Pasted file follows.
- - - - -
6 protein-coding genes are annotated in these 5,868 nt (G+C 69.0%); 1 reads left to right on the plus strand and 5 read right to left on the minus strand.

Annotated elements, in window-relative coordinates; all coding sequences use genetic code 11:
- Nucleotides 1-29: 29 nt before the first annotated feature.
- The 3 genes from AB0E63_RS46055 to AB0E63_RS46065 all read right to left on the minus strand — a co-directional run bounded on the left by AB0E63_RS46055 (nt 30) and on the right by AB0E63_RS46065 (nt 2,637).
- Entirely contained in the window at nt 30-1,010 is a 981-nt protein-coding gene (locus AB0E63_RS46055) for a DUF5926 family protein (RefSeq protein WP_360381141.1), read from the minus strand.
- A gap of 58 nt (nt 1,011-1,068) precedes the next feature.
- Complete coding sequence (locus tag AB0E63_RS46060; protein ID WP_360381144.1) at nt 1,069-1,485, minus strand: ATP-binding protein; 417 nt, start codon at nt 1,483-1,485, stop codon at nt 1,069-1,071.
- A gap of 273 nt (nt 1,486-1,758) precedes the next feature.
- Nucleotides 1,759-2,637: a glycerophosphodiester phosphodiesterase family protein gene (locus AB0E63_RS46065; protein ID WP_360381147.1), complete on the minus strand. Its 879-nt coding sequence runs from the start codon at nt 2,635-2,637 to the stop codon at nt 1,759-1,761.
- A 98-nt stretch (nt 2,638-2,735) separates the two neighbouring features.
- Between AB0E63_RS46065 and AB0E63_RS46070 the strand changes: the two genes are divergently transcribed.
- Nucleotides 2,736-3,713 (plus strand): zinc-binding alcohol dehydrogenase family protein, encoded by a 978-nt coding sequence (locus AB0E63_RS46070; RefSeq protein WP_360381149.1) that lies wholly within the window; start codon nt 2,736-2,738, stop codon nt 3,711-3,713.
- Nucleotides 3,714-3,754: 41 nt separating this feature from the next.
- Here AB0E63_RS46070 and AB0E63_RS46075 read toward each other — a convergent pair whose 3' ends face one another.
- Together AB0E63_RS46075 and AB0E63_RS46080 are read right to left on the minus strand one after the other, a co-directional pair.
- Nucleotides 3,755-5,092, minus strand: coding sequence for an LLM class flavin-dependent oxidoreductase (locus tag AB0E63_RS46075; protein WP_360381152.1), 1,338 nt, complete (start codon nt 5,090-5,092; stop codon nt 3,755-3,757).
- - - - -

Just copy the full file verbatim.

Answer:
6 protein-coding genes are annotated in these 5,868 nt (G+C 69.0%); 1 reads left to right on the plus strand and 5 read right to left on the minus strand.

Annotated elements, in window-relative coordinates; all coding sequences use genetic code 11:
- Nucleotides 1-29: 29 nt before the first annotated feature.
- The 3 genes from AB0E63_RS46055 to AB0E63_RS46065 all read right to left on the minus strand — a co-directional run bounded on the left by AB0E63_RS46055 (nt 30) and on the right by AB0E63_RS46065 (nt 2,637).
- Entirely contained in the window at nt 30-1,010 is a 981-nt protein-coding gene (locus AB0E63_RS46055) for a DUF5926 family protein (RefSeq protein WP_360381141.1), read from the minus strand.
- A gap of 58 nt (nt 1,011-1,068) precedes the next feature.
- Complete coding sequence (locus tag AB0E63_RS46060; protein ID WP_360381144.1) at nt 1,069-1,485, minus strand: ATP-binding protein; 417 nt, start codon at nt 1,483-1,485, stop codon at nt 1,069-1,071.
- A gap of 273 nt (nt 1,486-1,758) precedes the next feature.
- Nucleotides 1,759-2,637: a glycerophosphodiester phosphodiesterase family protein gene (locus AB0E63_RS46065; protein ID WP_360381147.1), complete on the minus strand. Its 879-nt coding sequence runs from the start codon at nt 2,635-2,637 to the stop codon at nt 1,759-1,761.
- A 98-nt stretch (nt 2,638-2,735) separates the two neighbouring features.
- Between AB0E63_RS46065 and AB0E63_RS46070 the strand changes: the two genes are divergently transcribed.
- Nucleotides 2,736-3,713 (plus strand): zinc-binding alcohol dehydrogenase family protein, encoded by a 978-nt coding sequence (locus AB0E63_RS46070; RefSeq protein WP_360381149.1) that lies wholly within the window; start codon nt 2,736-2,738, stop codon nt 3,711-3,713.
- Nucleotides 3,714-3,754: 41 nt separating this feature from the next.
- Here AB0E63_RS46070 and AB0E63_RS46075 read toward each other — a convergent pair whose 3' ends face one another.
- Together AB0E63_RS46075 and AB0E63_RS46080 are read right to left on the minus strand one after the other, a co-directional pair.
- Nucleotides 3,755-5,092, minus strand: coding sequence for an LLM class flavin-dependent oxidoreductase (locus tag AB0E63_RS46075; protein WP_360381152.1), 1,338 nt, complete (start codon nt 5,090-5,092; stop codon nt 3,755-3,757).